xi's moments

Israel seeks to attract more Chinese guests

By NICK KOLYOHIN | China Daily | Updated: 2019-01-29 09:11

[Photo provided to China Daily]

Israel is increasing its efforts to attract more tourists from China.

In 2015, the number of Chinese tourists to Israel was just over 30,000, while in 2017 and 2018, more than 100,000 tourists from China visited Israel.

One of the key reasons for the increase in Chinese tourists to Israel is the introduction of direct flights between the two countries.

There are currently direct flights from Shanghai, Beijing, Guangzhou, Chengdu and Hong Kong to Tel Aviv, with more direct flights expected to be launched in 2019.

Israel has also opened visa centers in Beijing, Shanghai and Guangzhou, with one more due to open in Chengdu. The centers will promote and expand Chinese tourism to Israel.

In addition, the Israeli Ministry of Tourism opened its second representative office in China in Guangzhou, with the first office already operating in Beijing.

The ministry says that, according to the United Nations World Tourism Organization, Chinese tourists are by far the top spenders.

Inside Israel, the ministry has taken steps to make the Chinese tourists feel more comfortable, such as bringing Chinese celebrity chefs to give cooking courses.

Moreover, Israel has increased the number of Chinese-speaking tour guides, launched a Chinese-language website, and provided signage, maps and other materials in Chinese at major tourist sites.

Also, many Israeli guides have traveled to China for the purpose of learning the language and culture of their potential Chinese clients.

Furthermore, Israel will soon launch WeChat and Alipay to facilitate access to digital payment for Chinese tourists.

Multiple-entry visas for up to 10 years are now available for Chinese visitors, instead of the previous three-month visas.

The procedures are part of the measures Israel has taken to remove obstacles that slow down growth of tourism from China.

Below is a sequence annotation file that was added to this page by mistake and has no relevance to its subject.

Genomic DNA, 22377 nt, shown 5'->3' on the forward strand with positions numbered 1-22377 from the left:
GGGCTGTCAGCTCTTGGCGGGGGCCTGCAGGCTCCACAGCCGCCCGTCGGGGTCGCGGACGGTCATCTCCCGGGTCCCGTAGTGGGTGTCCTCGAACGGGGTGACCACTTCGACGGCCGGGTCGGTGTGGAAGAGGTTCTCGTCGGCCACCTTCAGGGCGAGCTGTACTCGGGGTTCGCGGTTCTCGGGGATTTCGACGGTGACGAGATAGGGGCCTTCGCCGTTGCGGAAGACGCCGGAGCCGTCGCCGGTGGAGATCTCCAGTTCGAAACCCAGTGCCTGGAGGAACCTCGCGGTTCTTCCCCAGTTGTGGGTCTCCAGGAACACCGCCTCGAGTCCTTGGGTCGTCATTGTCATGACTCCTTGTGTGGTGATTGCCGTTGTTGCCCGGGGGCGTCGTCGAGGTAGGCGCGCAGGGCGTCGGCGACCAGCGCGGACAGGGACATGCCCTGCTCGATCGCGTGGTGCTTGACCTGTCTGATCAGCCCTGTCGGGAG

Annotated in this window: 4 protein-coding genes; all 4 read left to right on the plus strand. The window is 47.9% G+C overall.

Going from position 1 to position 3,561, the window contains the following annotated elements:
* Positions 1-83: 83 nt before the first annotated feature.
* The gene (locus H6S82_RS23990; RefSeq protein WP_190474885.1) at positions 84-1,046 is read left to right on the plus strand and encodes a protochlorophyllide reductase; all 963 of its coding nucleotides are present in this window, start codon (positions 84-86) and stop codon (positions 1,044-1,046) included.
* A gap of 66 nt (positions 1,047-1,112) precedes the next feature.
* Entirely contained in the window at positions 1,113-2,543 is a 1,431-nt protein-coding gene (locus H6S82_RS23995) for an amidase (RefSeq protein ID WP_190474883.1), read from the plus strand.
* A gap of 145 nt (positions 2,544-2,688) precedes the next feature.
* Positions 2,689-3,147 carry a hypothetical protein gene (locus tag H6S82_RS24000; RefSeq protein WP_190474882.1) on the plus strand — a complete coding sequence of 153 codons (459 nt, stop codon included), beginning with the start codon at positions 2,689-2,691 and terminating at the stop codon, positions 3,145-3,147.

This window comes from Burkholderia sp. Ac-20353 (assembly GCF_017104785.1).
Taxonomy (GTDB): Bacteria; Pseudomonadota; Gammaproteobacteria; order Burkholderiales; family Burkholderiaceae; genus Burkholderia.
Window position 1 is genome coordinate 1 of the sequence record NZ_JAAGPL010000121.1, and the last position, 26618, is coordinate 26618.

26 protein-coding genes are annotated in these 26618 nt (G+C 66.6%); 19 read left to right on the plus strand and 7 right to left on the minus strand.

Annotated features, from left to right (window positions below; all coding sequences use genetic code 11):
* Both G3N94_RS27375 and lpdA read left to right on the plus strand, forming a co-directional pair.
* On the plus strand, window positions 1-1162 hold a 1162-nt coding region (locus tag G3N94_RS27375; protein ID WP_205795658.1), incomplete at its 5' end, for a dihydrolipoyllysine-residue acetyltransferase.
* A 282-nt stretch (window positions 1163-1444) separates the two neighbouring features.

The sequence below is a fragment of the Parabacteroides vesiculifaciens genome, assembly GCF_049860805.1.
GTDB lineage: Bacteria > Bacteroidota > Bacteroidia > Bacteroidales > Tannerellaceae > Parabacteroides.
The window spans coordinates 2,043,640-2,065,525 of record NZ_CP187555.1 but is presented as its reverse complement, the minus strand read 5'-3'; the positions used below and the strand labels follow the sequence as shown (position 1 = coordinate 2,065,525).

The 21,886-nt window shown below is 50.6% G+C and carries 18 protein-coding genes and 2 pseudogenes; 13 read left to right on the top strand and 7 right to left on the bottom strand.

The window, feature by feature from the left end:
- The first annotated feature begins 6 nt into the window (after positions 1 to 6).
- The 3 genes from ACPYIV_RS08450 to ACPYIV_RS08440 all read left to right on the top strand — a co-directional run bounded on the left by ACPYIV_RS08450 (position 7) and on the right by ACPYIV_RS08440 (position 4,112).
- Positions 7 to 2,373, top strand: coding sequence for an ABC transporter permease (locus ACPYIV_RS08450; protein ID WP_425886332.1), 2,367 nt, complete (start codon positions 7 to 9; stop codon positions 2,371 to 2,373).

"Israeli hotels have made changes for Chinese travelers," says Zohar Marom, head of the incoming division at Amsalem Business Travel, the largest privately owned travel company in Israel.

Marom says that the Israeli tourism industry puts a lot of effort into making Chinese guests feel at home, including "a Chinese breakfast corner" in many hotels.

Some hotels offer Chinese TV channels and Chinese tea. And tourist sites have started to offer brochures in Chinese and Chinese-speaking guides.

Staffers at some major retail stores are learning to speak Chinese to showcase the features of the products to the Chinese tourists, says Ayal Segal, a regional manager at Kayak.com, a global online travel company.

According to Israeli tourism authorities, Chinese tourists prefer their first visit to be the "must-see" places, such as Jerusalem, the Dead Sea and Tel Aviv. They also like to visit historical sites they have read about in books.

The Chinese find many similarities between themselves and the Israelis, especially in the open nature of communication and culture, the authorities say.

In addition, Chinese tourists are fascinated by Israeli innovation, technology and education, as well as a curiosity about spirituality and Jewish wisdom.

A significant portion of the worldwide diamond industry is housed in Israel, and it creates an opportunity for Chinese customers to purchase discounted jewelry, Segal adds.

Israel attracted more than 4 million tourists in 2018, which injected about $6 billion into the Israeli economy

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